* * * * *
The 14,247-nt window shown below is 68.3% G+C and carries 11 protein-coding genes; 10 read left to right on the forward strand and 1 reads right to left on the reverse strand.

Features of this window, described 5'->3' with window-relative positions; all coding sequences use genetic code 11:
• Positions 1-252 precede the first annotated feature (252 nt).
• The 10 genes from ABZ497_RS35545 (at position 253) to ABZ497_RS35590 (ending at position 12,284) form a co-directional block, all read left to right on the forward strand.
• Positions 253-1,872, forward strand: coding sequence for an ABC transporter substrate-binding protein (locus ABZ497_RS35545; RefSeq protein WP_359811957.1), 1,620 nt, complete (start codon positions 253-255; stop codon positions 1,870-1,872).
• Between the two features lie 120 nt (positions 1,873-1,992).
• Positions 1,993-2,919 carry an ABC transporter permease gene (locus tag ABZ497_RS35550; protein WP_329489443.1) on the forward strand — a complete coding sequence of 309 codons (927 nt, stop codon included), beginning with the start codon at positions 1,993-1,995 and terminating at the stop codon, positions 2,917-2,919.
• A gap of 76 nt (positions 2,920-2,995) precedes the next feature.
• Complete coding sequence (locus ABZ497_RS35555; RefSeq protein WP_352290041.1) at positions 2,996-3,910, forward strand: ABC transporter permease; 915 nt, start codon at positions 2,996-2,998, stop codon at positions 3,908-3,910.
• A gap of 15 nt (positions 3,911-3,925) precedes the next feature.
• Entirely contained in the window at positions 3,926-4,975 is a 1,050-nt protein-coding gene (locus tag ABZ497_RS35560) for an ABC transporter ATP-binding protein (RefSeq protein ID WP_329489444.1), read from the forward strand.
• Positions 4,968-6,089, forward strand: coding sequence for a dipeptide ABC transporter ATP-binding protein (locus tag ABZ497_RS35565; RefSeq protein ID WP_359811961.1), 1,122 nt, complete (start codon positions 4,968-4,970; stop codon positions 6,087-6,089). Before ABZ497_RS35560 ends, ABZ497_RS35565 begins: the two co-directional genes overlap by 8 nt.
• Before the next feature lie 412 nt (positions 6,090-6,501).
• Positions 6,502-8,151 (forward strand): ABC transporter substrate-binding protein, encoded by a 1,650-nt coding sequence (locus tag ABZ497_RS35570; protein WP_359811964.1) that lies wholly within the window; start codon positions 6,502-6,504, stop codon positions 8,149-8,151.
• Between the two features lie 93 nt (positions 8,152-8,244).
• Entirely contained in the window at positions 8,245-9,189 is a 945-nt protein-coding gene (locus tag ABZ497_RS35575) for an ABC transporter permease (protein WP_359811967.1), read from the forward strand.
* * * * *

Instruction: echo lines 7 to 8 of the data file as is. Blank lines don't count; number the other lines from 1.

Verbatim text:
• Positions 1,993-2,919 carry an ABC transporter permease gene (locus tag ABZ497_RS35550; protein WP_329489443.1) on the forward strand — a complete coding sequence of 309 codons (927 nt, stop codon included), beginning with the start codon at positions 1,993-1,995 and terminating at the stop codon, positions 2,917-2,919.
• A gap of 76 nt (positions 2,920-2,995) precedes the next feature.